Guns ‘n’ Money
A very brief post this evening, since I’ve left it so late while watching the USA-Ghana match at the World Cup. Today was kind of interesting with regard to Red Dead Redemption because the narrative involved a kind of appropriate commentary on the nature of the gameplay itself. John Marston himself (the avatar) says to a friend, “While there are guns and money, there won’t be any freedom, Luisa.”
How apt, I thought to myself, as a statement about the nature of freedom in these kinds of games. Perhaps we should amend it to, “while there are only guns and money,” though. The concept of freedom in games, and particularly sandbox games like RDR, is bandied about quite a lot. The idea being you can go where you wish and do as you please. But of course you can’t really do much.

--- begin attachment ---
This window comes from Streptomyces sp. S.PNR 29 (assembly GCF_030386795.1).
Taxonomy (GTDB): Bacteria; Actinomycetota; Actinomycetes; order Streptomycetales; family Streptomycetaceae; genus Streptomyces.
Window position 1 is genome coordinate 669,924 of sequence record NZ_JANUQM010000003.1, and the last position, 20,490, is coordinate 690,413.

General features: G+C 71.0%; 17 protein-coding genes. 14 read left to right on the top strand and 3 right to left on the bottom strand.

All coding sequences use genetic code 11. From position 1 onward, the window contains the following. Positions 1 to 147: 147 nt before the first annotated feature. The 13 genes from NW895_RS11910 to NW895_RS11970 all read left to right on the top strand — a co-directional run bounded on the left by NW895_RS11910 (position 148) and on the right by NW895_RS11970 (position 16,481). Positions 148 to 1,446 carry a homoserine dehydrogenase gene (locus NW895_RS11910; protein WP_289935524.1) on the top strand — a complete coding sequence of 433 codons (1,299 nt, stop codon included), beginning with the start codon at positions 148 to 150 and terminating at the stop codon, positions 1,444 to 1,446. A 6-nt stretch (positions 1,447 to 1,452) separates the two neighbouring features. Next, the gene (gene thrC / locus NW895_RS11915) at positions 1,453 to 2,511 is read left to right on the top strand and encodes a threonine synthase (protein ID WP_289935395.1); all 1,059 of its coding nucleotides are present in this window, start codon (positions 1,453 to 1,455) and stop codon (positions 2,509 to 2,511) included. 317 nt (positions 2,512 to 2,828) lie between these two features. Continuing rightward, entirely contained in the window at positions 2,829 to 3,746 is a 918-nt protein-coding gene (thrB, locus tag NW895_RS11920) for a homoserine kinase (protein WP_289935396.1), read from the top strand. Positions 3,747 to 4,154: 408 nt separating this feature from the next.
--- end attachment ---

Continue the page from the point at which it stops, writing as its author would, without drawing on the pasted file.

And to that extent, “guns and money” characterises rather well the basic nature of one’s “freedom” in RDR. Your basic form of expression comes in shooting people (guns), or in spending your hard earned money on various items (money). It’s interesting, then, to see the game talking about the limitations on freedom of two overpowering and powerful aspects of life in Mexico. It’s almost as if the writers are inviting us to read the similar limitations on freedom, which we willingly agree to on playing the game, implemented in the game’s code. In playing the game, we somewhat become the same kinds of operators as the craven despots and the desperate rebels – driven by guns and money.
(Of course, this isn’t entirely fair, because, in reality, the genuine expressiveness in the game comes through the navigation of space. But I need to make some kind of point in this post. Deflation!)